Vendor Finance in Infrastructure Projects
Debt and equity from investors remain the two conservative sources of funding when it comes to infrastructure financing. However, with the advent of time and financial innovation, newer sources of funding have now become available. Vendor financing is one such mode of funding which is now being widely used in infrastructure projects. The concept of vendor financing is gaining popularity since it is creating a win-win situation for both parties involved.
The benefits and issues related to vendor financing have been discussed in detail in this article.
What is Vendor Financing?
In the context of an infrastructure project, the engineering contractor firm is usually the main vendor. There are other smaller vendors who interact with the project company. Generally, these vendors provide limited credit to their buyers. However, in some cases, such as in infrastructure finance, they provide extended credit to their buyers. Simply put, the contractor firm may provide goods or render services today but may not expect payment until a year or even more. This extended credit is a useful source of working capital finance for the infrastructure project since it reduces the need for borrowing. However, it needs to be understood that when vendors provide such liberal payment terms, they inflate the prices in order to accommodate interest costs that need to be built into the price.
Advantages of Vendor Financing
The advantages of vendor financing are obvious. For instance, from the infrastructure company’s point of view, vendor financing agreements reduce the dependence on external lenders. Hence, it provides the company with added flexibility. Vendor finance, if received early on, can be particularly beneficial for a project. This is because obtaining finance at the early stages of a project is difficult for a project company. Hence, vendor finance can be used to get the project off the ground. Once the risk reduces, other sources of finances can be used to repay the vendors.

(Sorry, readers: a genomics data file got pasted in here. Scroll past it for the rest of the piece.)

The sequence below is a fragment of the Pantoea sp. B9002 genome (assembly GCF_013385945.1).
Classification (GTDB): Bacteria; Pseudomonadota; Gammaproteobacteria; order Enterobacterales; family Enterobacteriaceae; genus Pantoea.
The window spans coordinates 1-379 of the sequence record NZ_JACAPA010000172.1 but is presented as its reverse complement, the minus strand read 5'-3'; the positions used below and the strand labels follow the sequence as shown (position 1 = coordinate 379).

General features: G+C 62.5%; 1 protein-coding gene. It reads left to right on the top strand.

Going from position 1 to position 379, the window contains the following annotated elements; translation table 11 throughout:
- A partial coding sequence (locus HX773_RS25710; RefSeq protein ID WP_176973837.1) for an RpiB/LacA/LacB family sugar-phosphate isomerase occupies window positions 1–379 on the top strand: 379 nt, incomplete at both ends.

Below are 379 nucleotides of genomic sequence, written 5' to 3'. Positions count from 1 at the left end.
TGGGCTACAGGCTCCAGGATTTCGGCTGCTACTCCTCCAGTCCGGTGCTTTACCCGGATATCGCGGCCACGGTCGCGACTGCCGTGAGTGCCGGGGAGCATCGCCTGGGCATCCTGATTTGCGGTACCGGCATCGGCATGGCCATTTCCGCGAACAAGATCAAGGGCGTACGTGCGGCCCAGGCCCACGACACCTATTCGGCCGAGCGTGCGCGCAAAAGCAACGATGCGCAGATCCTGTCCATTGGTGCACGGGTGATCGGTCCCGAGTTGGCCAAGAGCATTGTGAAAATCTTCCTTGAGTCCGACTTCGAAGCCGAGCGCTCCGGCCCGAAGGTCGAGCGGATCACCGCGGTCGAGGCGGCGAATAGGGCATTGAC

Vendor financing is extremely beneficial from the vendor’s point of view, as well. This is because vendors in infrastructure projects are generally selling commodities such as metals, cement, electric equipment, etc. Most of these products are commoditized. Hence, building any kind of sustainable competitive advantage is difficult. Vendor financing allows vendors to engage better with their customers and build a competitive advantage. Since infrastructure projects buy material in bulk, vendors don’t mind providing finance at discounted interest rates.
How is Vendor Finance Used in Infrastructure Projects?
Theoretically, vendor finance can be debt-based or equity-based. However, the reality is that very few vendors ever choose the equity model. About 95% of vendor finance is provided through the debt-based model. There are various alternate models within the debt-based model. Some of them have been listed below:
- Vendor financing can be given the status of senior debt or subordinated debt. This status is reached based on the agreement that the infrastructure company already has with its other lenders. In most cases, vendors have a subordinated claim on the assets of the company.
- In many cases, vendors may not have any recourse for the finance that they provided. This means that vendor financing often happens without any collateral. Vendor finance is basically a source of raising unsecured capital,
- In many cases, vendor financing is only used once cost overruns have already taken place. Vendor financing may be used as a cost overrun mitigation strategy. This is because in the event of a cost overrun, raising finances from external sources can be quite expensive. In such scenarios, vendor financing can prove to be cheap as well as effective.